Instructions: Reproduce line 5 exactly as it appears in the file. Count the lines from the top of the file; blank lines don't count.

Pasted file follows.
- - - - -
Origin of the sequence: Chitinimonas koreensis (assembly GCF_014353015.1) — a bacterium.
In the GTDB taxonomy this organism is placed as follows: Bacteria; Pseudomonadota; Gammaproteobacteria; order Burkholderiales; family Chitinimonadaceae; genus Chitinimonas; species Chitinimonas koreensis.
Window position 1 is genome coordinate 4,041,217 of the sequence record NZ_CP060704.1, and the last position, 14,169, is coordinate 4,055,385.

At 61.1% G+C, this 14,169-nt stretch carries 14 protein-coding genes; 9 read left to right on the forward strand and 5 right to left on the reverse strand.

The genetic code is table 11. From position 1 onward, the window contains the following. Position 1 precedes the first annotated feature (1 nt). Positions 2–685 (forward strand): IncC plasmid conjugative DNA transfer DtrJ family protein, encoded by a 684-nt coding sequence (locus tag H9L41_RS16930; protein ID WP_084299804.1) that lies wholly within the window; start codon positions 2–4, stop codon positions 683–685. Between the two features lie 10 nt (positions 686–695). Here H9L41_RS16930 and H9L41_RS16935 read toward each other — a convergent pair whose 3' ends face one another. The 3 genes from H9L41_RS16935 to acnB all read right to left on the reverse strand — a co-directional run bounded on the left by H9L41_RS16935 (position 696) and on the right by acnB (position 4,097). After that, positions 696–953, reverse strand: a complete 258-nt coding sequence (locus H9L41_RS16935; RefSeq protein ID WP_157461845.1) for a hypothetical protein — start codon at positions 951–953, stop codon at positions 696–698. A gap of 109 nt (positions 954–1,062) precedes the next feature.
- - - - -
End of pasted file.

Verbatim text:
The genetic code is table 11. From position 1 onward, the window contains the following. Position 1 precedes the first annotated feature (1 nt). Positions 2–685 (forward strand): IncC plasmid conjugative DNA transfer DtrJ family protein, encoded by a 684-nt coding sequence (locus tag H9L41_RS16930; protein ID WP_084299804.1) that lies wholly within the window; start codon positions 2–4, stop codon positions 683–685. Between the two features lie 10 nt (positions 686–695). Here H9L41_RS16930 and H9L41_RS16935 read toward each other — a convergent pair whose 3' ends face one another. The 3 genes from H9L41_RS16935 to acnB all read right to left on the reverse strand — a co-directional run bounded on the left by H9L41_RS16935 (position 696) and on the right by acnB (position 4,097). After that, positions 696–953, reverse strand: a complete 258-nt coding sequence (locus H9L41_RS16935; RefSeq protein ID WP_157461845.1) for a hypothetical protein — start codon at positions 951–953, stop codon at positions 696–698. A gap of 109 nt (positions 954–1,062) precedes the next feature.